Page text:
STUDY DESIGN: The analytic framework for this scoping review was performed using the methodology outlined by Arksey and O'Malley, which includes identification of the research question, study selection, charting the data, collating, summarizing and reporting the results that were primarily guided by the research question; 'what is known about the initiation of shisha smoking among youth?'
METHODS: Electronic databases such as Cochrane, MEDLINE and PsycINFO were used to search for relevant articles. Articles included were all in English and published within the year of 2006 to 2015. Inclusion criteria; i) age range of 10 to 29 years; ii) examined the reasons why youth started or tried WTS; iii) in full text. Therefore, 26 articles were included in this scoping review.
RESULTS: This review has identified and classified the initiating factors of WTS among youth in four subtopics: individual factors, interpersonal influences, cigarettes and alcohol use, and media influences. Individual factors and interpersonal influences played an important role in initiation factors of WTS among youth.
CONCLUSION: This study concludes that public health professionals within the Southeast Asia region need to promote innovative preventive measures through peer-to-peer led interventions that are also easily assessable on social media platforms. The public health messages need to address the misconceptions of risk associated to WTS use.
AIM: The aim of this study is to evaluate the effectiveness of a nurse-led health education programme on knowledge, attitude and beliefs of coronary patients towards the responses to acute coronary syndrome and the association with patients' characteristics.
METHODS: A single-group quasi-experimental design took place in a tertiary hospital. A total of 60 coronary patients were recruited to this study. The knowledge, attitude and beliefs towards acute coronary syndrome (ACS) were evaluated at baseline and after 1 month of giving education intervention.
RESULTS: Knowledge, attitude and beliefs about ACS increased significantly from baseline to 1 month after intervention. Level of attitude was associated with gender, educational level and employment status.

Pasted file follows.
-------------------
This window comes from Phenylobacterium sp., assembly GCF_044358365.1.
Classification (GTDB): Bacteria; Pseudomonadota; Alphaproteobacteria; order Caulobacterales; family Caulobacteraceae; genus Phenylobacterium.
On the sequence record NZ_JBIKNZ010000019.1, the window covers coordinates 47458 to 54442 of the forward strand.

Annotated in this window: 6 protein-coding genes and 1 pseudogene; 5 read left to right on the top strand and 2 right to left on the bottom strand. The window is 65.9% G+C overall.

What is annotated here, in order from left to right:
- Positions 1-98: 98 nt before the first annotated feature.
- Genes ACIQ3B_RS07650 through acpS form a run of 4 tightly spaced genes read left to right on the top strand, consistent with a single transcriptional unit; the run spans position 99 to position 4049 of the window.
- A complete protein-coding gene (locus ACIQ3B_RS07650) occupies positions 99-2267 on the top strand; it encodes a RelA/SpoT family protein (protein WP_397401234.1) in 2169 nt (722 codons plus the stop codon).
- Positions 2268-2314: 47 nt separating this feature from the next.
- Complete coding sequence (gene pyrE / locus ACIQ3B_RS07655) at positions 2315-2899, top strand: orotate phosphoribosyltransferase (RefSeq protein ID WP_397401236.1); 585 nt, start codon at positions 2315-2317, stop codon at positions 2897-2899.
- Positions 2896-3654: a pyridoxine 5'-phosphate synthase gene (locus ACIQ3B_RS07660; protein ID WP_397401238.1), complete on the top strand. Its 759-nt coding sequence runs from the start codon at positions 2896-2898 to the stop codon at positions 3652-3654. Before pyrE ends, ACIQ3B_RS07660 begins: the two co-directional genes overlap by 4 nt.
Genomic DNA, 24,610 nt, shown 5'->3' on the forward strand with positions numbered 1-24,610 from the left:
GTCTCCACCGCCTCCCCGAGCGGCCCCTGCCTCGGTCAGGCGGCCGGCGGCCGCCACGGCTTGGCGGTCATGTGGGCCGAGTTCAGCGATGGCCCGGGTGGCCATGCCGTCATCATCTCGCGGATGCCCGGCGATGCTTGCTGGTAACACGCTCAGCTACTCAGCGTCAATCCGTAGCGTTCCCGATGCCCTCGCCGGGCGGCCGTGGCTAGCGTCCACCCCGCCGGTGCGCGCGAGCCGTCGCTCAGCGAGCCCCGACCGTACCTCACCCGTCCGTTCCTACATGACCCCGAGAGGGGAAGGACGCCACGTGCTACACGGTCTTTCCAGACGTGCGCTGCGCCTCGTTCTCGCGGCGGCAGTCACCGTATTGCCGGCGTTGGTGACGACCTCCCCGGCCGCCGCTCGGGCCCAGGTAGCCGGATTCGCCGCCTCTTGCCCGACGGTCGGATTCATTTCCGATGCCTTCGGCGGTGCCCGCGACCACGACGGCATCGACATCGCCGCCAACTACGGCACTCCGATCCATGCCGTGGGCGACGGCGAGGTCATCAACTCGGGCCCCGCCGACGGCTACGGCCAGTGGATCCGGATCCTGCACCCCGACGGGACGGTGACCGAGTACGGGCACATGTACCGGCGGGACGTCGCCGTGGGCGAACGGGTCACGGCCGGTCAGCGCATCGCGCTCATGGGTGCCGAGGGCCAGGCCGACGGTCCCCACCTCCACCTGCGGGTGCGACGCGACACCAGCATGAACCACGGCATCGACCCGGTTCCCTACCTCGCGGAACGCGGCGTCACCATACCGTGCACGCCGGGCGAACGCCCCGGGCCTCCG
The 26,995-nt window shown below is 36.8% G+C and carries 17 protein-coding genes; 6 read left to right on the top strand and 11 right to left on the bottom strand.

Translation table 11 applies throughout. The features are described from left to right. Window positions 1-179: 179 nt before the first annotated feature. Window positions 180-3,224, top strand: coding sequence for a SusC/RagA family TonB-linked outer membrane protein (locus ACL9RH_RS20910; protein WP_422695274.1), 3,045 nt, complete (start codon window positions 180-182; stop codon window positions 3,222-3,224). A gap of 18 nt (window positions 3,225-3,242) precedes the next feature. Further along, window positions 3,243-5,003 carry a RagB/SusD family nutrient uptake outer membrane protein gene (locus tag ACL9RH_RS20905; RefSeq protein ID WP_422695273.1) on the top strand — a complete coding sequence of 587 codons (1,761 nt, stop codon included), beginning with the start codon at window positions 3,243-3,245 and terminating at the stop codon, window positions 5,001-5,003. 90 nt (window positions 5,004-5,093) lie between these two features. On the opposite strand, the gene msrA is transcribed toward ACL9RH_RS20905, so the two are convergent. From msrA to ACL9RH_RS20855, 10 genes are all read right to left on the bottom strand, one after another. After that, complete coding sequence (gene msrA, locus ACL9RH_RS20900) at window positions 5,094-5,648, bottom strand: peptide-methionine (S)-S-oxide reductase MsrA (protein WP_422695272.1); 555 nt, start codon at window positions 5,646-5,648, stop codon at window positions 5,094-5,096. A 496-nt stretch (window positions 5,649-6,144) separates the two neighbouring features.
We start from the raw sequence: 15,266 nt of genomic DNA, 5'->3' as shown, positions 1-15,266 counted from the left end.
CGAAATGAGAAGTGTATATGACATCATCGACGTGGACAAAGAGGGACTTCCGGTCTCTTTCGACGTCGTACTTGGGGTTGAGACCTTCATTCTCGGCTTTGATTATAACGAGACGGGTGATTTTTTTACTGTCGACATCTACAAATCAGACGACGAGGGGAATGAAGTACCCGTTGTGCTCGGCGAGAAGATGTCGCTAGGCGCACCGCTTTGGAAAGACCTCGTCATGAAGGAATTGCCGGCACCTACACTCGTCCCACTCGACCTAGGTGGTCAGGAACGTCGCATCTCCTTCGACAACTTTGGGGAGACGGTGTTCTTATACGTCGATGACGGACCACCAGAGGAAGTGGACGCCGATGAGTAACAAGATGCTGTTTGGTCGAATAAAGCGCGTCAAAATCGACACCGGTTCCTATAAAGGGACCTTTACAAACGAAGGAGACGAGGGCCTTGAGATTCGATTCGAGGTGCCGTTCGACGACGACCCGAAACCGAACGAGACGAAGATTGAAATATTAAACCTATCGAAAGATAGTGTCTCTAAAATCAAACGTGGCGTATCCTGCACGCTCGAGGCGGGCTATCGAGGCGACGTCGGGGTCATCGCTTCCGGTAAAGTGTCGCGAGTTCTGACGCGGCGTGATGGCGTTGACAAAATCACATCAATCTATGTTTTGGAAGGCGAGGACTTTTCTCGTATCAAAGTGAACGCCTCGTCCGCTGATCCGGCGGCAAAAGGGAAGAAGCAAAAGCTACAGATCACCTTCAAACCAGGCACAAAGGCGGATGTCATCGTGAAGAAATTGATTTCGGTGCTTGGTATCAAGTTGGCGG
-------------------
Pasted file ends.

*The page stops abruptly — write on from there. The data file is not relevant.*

CONCLUSIONS: The findings of this study suggest that an education program conducted by a nurse improved patients' level of knowledge, attitudes and beliefs in response to ACS symptoms at 1 month compared to baseline, but whether they are sustained for a longer period is unclear. Improving the responses towards ACS might reduce decision delay in symptom interpretation and seeking early treatment.
RELEVANCE TO CLINICAL PRACTICE: Nurse-led interventions have imparted positive outcomes in response to ACS symptoms among coronary patients. Therefore, nurses should take the initiative in educating patients to minimize delay in symptom interpretation and seeking early treatment.
BACKGROUND: Early identification of delirium in intensive care units is crucial for patient care. Hence, nurses require adequate knowledge to enable appropriate evaluation of delirium using standardised practice and assessment tools.
DESIGN: This study, performed in Malaysia, used a single-group pretest-posttest study design to assess the effect of educational interventions and hands-on practices on nurses' knowledge of intensive care unit delirium and delirium assessment.
METHODS: Sixty-one nurses participated in educational intervention sessions, including classroom learning, demonstrations and hands-on practices on the Confusion Assessment Method-Intensive Care Unit. Data were collected using self-administered questionnaires for the pre- and postintervention assessments. Analysis to determine the effect of the educational intervention consisted of the repeated-measures analysis of covariance.
RESULTS: There were significant differences in the knowledge scores pre- and postintervention, after controlling for demographic characteristics. The two most common perceived barriers to the adoption of the intensive care unit delirium assessment tool were "physicians did not use nurses' delirium assessment in decision-making" and "difficult to interpret delirium in intubated patients".
CONCLUSIONS: Educational intervention and hands-on practices increased nurses' knowledge of delirium assessment. Teaching and interprofessional involvements are essential for a successful implementation of intensive care unit delirium assessment practice.
RELEVANCE TO CLINICAL PRACTICE: This study supports existing evidences, indicating that education and training could increase nurses' knowledge of delirium and delirium assessment. Improving nurses' knowledge could potentially lead to better delirium management practice and improve ICU patient care. Thus, continuous efforts to improve and sustain nurses' knowledge become relevant in ICU settings.